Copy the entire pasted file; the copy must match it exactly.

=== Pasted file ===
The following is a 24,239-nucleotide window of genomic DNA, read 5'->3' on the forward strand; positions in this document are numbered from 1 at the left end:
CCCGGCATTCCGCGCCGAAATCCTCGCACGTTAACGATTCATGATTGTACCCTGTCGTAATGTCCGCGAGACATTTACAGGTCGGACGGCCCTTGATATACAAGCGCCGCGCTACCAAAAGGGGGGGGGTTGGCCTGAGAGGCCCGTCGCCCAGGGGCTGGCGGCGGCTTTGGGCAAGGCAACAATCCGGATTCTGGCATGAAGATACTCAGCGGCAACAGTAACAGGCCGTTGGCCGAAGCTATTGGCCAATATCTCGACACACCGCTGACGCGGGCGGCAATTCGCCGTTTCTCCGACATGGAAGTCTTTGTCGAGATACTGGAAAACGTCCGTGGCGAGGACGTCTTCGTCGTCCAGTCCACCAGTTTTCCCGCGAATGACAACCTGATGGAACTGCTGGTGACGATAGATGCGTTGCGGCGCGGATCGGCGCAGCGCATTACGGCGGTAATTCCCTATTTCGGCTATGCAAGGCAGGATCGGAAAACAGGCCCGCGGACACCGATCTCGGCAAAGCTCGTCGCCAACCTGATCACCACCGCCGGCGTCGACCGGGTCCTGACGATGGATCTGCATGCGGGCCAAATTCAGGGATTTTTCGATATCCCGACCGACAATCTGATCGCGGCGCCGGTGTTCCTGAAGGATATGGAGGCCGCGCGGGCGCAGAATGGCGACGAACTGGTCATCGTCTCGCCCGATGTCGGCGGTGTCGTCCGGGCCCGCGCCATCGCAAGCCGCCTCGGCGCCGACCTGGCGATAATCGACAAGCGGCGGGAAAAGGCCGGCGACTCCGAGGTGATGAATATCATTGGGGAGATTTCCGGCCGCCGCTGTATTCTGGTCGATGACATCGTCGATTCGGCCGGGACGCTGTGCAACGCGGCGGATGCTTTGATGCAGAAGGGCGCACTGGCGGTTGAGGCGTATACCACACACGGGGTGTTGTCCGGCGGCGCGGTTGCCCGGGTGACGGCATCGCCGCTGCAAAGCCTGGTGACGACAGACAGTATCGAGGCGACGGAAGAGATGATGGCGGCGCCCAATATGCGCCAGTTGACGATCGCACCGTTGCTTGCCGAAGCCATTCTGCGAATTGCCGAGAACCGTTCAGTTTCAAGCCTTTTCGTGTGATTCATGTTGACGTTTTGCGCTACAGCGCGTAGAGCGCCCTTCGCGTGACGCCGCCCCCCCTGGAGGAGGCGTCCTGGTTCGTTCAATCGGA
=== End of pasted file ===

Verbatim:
The following is a 24,239-nucleotide window of genomic DNA, read 5'->3' on the forward strand; positions in this document are numbered from 1 at the left end:
CCCGGCATTCCGCGCCGAAATCCTCGCACGTTAACGATTCATGATTGTACCCTGTCGTAATGTCCGCGAGACATTTACAGGTCGGACGGCCCTTGATATACAAGCGCCGCGCTACCAAAAGGGGGGGGGTTGGCCTGAGAGGCCCGTCGCCCAGGGGCTGGCGGCGGCTTTGGGCAAGGCAACAATCCGGATTCTGGCATGAAGATACTCAGCGGCAACAGTAACAGGCCGTTGGCCGAAGCTATTGGCCAATATCTCGACACACCGCTGACGCGGGCGGCAATTCGCCGTTTCTCCGACATGGAAGTCTTTGTCGAGATACTGGAAAACGTCCGTGGCGAGGACGTCTTCGTCGTCCAGTCCACCAGTTTTCCCGCGAATGACAACCTGATGGAACTGCTGGTGACGATAGATGCGTTGCGGCGCGGATCGGCGCAGCGCATTACGGCGGTAATTCCCTATTTCGGCTATGCAAGGCAGGATCGGAAAACAGGCCCGCGGACACCGATCTCGGCAAAGCTCGTCGCCAACCTGATCACCACCGCCGGCGTCGACCGGGTCCTGACGATGGATCTGCATGCGGGCCAAATTCAGGGATTTTTCGATATCCCGACCGACAATCTGATCGCGGCGCCGGTGTTCCTGAAGGATATGGAGGCCGCGCGGGCGCAGAATGGCGACGAACTGGTCATCGTCTCGCCCGATGTCGGCGGTGTCGTCCGGGCCCGCGCCATCGCAAGCCGCCTCGGCGCCGACCTGGCGATAATCGACAAGCGGCGGGAAAAGGCCGGCGACTCCGAGGTGATGAATATCATTGGGGAGATTTCCGGCCGCCGCTGTATTCTGGTCGATGACATCGTCGATTCGGCCGGGACGCTGTGCAACGCGGCGGATGCTTTGATGCAGAAGGGCGCACTGGCGGTTGAGGCGTATACCACACACGGGGTGTTGTCCGGCGGCGCGGTTGCCCGGGTGACGGCATCGCCGCTGCAAAGCCTGGTGACGACAGACAGTATCGAGGCGACGGAAGAGATGATGGCGGCGCCCAATATGCGCCAGTTGACGATCGCACCGTTGCTTGCCGAAGCCATTCTGCGAATTGCCGAGAACCGTTCAGTTTCAAGCCTTTTCGTGTGATTCATGTTGACGTTTTGCGCTACAGCGCGTAGAGCGCCCTTCGCGTGACGCCGCCCCCCCTGGAGGAGGCGTCCTGGTTCGTTCAATCGGA